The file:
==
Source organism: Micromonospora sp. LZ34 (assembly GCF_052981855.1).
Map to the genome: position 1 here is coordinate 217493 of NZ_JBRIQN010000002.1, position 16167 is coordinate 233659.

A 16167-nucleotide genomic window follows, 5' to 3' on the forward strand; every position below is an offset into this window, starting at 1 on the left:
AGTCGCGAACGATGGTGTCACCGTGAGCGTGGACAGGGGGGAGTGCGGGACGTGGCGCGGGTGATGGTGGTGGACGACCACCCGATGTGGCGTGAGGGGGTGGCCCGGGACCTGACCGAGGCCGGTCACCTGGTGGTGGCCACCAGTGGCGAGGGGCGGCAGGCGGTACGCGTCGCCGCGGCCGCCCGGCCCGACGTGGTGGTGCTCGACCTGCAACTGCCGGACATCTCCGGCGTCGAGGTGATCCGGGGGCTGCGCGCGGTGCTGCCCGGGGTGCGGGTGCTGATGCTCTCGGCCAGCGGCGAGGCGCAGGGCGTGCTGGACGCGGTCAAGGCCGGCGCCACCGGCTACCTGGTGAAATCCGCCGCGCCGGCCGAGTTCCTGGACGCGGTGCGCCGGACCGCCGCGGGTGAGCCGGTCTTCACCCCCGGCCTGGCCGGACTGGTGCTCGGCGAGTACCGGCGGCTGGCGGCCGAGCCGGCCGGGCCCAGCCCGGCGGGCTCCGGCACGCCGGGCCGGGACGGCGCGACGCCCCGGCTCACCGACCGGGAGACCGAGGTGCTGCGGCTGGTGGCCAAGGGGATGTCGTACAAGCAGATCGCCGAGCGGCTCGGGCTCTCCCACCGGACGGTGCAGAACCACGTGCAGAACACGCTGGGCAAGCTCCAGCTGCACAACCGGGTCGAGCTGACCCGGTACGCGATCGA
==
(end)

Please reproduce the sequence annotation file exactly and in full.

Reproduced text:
Source organism: Micromonospora sp. LZ34 (assembly GCF_052981855.1).
Map to the genome: position 1 here is coordinate 217493 of NZ_JBRIQN010000002.1, position 16167 is coordinate 233659.

A 16167-nucleotide genomic window follows, 5' to 3' on the forward strand; every position below is an offset into this window, starting at 1 on the left:
AGTCGCGAACGATGGTGTCACCGTGAGCGTGGACAGGGGGGAGTGCGGGACGTGGCGCGGGTGATGGTGGTGGACGACCACCCGATGTGGCGTGAGGGGGTGGCCCGGGACCTGACCGAGGCCGGTCACCTGGTGGTGGCCACCAGTGGCGAGGGGCGGCAGGCGGTACGCGTCGCCGCGGCCGCCCGGCCCGACGTGGTGGTGCTCGACCTGCAACTGCCGGACATCTCCGGCGTCGAGGTGATCCGGGGGCTGCGCGCGGTGCTGCCCGGGGTGCGGGTGCTGATGCTCTCGGCCAGCGGCGAGGCGCAGGGCGTGCTGGACGCGGTCAAGGCCGGCGCCACCGGCTACCTGGTGAAATCCGCCGCGCCGGCCGAGTTCCTGGACGCGGTGCGCCGGACCGCCGCGGGTGAGCCGGTCTTCACCCCCGGCCTGGCCGGACTGGTGCTCGGCGAGTACCGGCGGCTGGCGGCCGAGCCGGCCGGGCCCAGCCCGGCGGGCTCCGGCACGCCGGGCCGGGACGGCGCGACGCCCCGGCTCACCGACCGGGAGACCGAGGTGCTGCGGCTGGTGGCCAAGGGGATGTCGTACAAGCAGATCGCCGAGCGGCTCGGGCTCTCCCACCGGACGGTGCAGAACCACGTGCAGAACACGCTGGGCAAGCTCCAGCTGCACAACCGGGTCGAGCTGACCCGGTACGCGATCGA